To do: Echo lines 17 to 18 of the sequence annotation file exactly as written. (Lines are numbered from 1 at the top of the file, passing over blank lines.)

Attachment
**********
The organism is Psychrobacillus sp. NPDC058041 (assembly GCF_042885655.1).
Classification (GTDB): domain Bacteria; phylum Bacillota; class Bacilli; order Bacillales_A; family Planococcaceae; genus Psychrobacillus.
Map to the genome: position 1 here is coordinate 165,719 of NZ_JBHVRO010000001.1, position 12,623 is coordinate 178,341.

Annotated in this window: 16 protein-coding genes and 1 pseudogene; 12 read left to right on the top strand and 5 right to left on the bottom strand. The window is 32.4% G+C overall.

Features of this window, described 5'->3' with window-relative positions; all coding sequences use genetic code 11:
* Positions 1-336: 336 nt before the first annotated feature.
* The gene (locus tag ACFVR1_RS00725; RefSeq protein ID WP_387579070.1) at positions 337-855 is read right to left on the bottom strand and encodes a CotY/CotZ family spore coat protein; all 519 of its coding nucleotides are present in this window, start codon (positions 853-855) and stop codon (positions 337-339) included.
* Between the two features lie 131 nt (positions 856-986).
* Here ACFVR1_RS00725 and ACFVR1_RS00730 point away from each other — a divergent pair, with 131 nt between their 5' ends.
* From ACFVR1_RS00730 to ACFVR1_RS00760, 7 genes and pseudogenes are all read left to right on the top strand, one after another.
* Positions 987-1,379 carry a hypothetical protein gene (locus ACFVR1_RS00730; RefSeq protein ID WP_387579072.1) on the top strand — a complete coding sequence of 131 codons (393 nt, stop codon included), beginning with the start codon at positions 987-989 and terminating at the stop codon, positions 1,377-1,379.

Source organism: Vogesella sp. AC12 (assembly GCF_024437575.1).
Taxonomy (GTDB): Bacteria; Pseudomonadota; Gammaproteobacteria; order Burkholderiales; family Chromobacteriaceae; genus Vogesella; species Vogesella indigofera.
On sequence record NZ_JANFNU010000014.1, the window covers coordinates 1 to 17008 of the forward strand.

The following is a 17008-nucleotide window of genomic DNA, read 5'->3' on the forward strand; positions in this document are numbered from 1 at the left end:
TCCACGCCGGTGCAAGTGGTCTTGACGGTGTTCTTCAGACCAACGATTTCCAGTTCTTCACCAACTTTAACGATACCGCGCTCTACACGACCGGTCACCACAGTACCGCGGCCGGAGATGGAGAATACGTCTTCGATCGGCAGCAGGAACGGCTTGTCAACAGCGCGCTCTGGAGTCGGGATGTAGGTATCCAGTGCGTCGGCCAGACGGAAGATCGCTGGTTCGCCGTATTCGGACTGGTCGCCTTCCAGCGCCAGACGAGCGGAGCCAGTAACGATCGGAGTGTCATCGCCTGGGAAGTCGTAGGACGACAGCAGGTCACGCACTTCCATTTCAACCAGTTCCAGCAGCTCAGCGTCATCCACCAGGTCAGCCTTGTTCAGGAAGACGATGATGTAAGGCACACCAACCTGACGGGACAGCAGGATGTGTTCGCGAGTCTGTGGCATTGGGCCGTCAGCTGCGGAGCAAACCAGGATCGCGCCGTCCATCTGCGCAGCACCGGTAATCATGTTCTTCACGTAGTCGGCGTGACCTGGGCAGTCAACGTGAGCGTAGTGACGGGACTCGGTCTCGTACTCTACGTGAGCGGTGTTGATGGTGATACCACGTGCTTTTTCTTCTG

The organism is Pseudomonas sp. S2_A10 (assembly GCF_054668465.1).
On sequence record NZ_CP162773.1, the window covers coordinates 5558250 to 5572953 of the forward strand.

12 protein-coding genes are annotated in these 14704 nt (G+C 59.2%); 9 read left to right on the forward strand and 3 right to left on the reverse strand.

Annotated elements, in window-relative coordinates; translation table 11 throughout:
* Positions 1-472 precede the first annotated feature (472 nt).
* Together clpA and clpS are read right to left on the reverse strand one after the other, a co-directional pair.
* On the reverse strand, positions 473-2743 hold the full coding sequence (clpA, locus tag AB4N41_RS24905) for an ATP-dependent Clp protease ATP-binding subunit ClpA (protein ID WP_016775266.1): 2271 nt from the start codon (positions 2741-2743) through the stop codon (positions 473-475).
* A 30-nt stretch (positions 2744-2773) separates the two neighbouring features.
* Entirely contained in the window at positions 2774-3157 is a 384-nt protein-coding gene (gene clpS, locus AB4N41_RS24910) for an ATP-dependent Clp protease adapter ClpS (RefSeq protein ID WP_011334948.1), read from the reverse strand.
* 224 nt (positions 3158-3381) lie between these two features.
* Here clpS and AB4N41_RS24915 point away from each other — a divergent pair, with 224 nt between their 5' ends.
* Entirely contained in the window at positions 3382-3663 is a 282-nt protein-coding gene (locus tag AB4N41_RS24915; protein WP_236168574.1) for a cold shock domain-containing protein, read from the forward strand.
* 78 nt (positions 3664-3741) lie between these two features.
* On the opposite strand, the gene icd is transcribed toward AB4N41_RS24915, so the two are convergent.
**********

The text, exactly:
The organism is Pseudomonas sp. S2_A10 (assembly GCF_054668465.1).
On sequence record NZ_CP162773.1, the window covers coordinates 5558250 to 5572953 of the forward strand.